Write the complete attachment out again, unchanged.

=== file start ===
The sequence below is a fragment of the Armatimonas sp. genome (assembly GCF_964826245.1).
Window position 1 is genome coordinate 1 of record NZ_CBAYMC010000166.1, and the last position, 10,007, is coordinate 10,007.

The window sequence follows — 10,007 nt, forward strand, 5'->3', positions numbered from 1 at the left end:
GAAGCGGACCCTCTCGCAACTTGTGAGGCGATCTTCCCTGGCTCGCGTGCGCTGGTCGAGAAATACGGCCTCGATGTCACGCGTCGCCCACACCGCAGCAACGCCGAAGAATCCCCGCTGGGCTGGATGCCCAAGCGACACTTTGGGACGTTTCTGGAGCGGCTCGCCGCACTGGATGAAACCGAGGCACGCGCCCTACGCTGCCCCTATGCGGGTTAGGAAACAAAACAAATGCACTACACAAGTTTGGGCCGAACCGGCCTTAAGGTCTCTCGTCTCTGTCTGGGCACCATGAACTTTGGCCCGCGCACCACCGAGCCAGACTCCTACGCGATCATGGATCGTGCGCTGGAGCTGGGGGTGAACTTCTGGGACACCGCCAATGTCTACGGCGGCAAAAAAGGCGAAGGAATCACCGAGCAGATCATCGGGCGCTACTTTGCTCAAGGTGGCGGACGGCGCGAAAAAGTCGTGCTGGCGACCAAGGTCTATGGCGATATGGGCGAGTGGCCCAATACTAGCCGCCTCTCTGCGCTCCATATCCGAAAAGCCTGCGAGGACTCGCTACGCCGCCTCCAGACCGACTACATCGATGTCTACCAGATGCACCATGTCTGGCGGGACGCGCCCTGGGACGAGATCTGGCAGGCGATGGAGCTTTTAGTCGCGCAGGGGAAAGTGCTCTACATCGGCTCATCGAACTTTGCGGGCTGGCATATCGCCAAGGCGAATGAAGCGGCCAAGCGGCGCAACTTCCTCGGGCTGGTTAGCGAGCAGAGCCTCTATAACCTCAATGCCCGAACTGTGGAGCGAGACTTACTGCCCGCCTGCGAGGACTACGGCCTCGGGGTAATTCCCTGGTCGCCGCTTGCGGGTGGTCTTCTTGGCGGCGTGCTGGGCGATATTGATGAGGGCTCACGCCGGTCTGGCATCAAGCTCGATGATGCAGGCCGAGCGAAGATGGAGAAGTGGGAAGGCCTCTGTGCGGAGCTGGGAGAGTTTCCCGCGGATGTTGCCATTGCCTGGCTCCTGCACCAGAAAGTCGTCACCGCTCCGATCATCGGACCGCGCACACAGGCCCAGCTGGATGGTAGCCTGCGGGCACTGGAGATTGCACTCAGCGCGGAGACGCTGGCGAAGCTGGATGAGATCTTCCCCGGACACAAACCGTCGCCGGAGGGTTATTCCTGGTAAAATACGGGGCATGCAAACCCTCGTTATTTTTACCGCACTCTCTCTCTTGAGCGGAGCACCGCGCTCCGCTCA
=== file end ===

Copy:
The sequence below is a fragment of the Armatimonas sp. genome (assembly GCF_964826245.1).
Window position 1 is genome coordinate 1 of record NZ_CBAYMC010000166.1, and the last position, 10,007, is coordinate 10,007.

The window sequence follows — 10,007 nt, forward strand, 5'->3', positions numbered from 1 at the left end:
GAAGCGGACCCTCTCGCAACTTGTGAGGCGATCTTCCCTGGCTCGCGTGCGCTGGTCGAGAAATACGGCCTCGATGTCACGCGTCGCCCACACCGCAGCAACGCCGAAGAATCCCCGCTGGGCTGGATGCCCAAGCGACACTTTGGGACGTTTCTGGAGCGGCTCGCCGCACTGGATGAAACCGAGGCACGCGCCCTACGCTGCCCCTATGCGGGTTAGGAAACAAAACAAATGCACTACACAAGTTTGGGCCGAACCGGCCTTAAGGTCTCTCGTCTCTGTCTGGGCACCATGAACTTTGGCCCGCGCACCACCGAGCCAGACTCCTACGCGATCATGGATCGTGCGCTGGAGCTGGGGGTGAACTTCTGGGACACCGCCAATGTCTACGGCGGCAAAAAAGGCGAAGGAATCACCGAGCAGATCATCGGGCGCTACTTTGCTCAAGGTGGCGGACGGCGCGAAAAAGTCGTGCTGGCGACCAAGGTCTATGGCGATATGGGCGAGTGGCCCAATACTAGCCGCCTCTCTGCGCTCCATATCCGAAAAGCCTGCGAGGACTCGCTACGCCGCCTCCAGACCGACTACATCGATGTCTACCAGATGCACCATGTCTGGCGGGACGCGCCCTGGGACGAGATCTGGCAGGCGATGGAGCTTTTAGTCGCGCAGGGGAAAGTGCTCTACATCGGCTCATCGAACTTTGCGGGCTGGCATATCGCCAAGGCGAATGAAGCGGCCAAGCGGCGCAACTTCCTCGGGCTGGTTAGCGAGCAGAGCCTCTATAACCTCAATGCCCGAACTGTGGAGCGAGACTTACTGCCCGCCTGCGAGGACTACGGCCTCGGGGTAATTCCCTGGTCGCCGCTTGCGGGTGGTCTTCTTGGCGGCGTGCTGGGCGATATTGATGAGGGCTCACGCCGGTCTGGCATCAAGCTCGATGATGCAGGCCGAGCGAAGATGGAGAAGTGGGAAGGCCTCTGTGCGGAGCTGGGAGAGTTTCCCGCGGATGTTGCCATTGCCTGGCTCCTGCACCAGAAAGTCGTCACCGCTCCGATCATCGGACCGCGCACACAGGCCCAGCTGGATGGTAGCCTGCGGGCACTGGAGATTGCACTCAGCGCGGAGACGCTGGCGAAGCTGGATGAGATCTTCCCCGGACACAAACCGTCGCCGGAGGGTTATTCCTGGTAAAATACGGGGCATGCAAACCCTCGTTATTTTTACCGCACTCTCTCTCTTGAGCGGAGCACCGCGCTCCGCTCA